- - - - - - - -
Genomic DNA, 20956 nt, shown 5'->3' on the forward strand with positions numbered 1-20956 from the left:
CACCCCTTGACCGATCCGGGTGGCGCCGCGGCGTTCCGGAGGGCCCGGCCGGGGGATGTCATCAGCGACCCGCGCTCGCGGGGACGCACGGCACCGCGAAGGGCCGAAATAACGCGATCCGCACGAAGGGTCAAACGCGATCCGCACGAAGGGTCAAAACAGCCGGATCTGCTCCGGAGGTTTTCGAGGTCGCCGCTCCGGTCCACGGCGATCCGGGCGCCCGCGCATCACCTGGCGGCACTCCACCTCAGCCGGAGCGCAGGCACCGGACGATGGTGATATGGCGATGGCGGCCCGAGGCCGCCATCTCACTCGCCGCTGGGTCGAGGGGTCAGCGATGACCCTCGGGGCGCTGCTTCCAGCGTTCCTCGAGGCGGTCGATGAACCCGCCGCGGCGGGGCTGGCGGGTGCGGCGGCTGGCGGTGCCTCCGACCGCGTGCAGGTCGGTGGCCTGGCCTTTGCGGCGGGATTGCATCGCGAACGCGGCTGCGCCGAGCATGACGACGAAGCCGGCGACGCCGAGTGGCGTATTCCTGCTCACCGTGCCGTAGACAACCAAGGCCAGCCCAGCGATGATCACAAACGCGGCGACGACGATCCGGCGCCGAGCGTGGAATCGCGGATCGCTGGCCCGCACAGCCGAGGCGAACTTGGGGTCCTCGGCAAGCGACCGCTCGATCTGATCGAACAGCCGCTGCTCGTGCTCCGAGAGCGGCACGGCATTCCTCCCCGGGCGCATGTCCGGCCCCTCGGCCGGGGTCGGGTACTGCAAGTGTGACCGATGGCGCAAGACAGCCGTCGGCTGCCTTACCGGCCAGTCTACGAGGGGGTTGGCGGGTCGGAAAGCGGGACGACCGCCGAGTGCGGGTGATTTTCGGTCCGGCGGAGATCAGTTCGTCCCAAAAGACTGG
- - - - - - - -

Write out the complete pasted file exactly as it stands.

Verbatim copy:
Genomic DNA, 20956 nt, shown 5'->3' on the forward strand with positions numbered 1-20956 from the left:
CACCCCTTGACCGATCCGGGTGGCGCCGCGGCGTTCCGGAGGGCCCGGCCGGGGGATGTCATCAGCGACCCGCGCTCGCGGGGACGCACGGCACCGCGAAGGGCCGAAATAACGCGATCCGCACGAAGGGTCAAACGCGATCCGCACGAAGGGTCAAAACAGCCGGATCTGCTCCGGAGGTTTTCGAGGTCGCCGCTCCGGTCCACGGCGATCCGGGCGCCCGCGCATCACCTGGCGGCACTCCACCTCAGCCGGAGCGCAGGCACCGGACGATGGTGATATGGCGATGGCGGCCCGAGGCCGCCATCTCACTCGCCGCTGGGTCGAGGGGTCAGCGATGACCCTCGGGGCGCTGCTTCCAGCGTTCCTCGAGGCGGTCGATGAACCCGCCGCGGCGGGGCTGGCGGGTGCGGCGGCTGGCGGTGCCTCCGACCGCGTGCAGGTCGGTGGCCTGGCCTTTGCGGCGGGATTGCATCGCGAACGCGGCTGCGCCGAGCATGACGACGAAGCCGGCGACGCCGAGTGGCGTATTCCTGCTCACCGTGCCGTAGACAACCAAGGCCAGCCCAGCGATGATCACAAACGCGGCGACGACGATCCGGCGCCGAGCGTGGAATCGCGGATCGCTGGCCCGCACAGCCGAGGCGAACTTGGGGTCCTCGGCAAGCGACCGCTCGATCTGATCGAACAGCCGCTGCTCGTGCTCCGAGAGCGGCACGGCATTCCTCCCCGGGCGCATGTCCGGCCCCTCGGCCGGGGTCGGGTACTGCAAGTGTGACCGATGGCGCAAGACAGCCGTCGGCTGCCTTACCGGCCAGTCTACGAGGGGGTTGGCGGGTCGGAAAGCGGGACGACCGCCGAGTGCGGGTGATTTTCGGTCCGGCGGAGATCAGTTCGTCCCAAAAGACTGG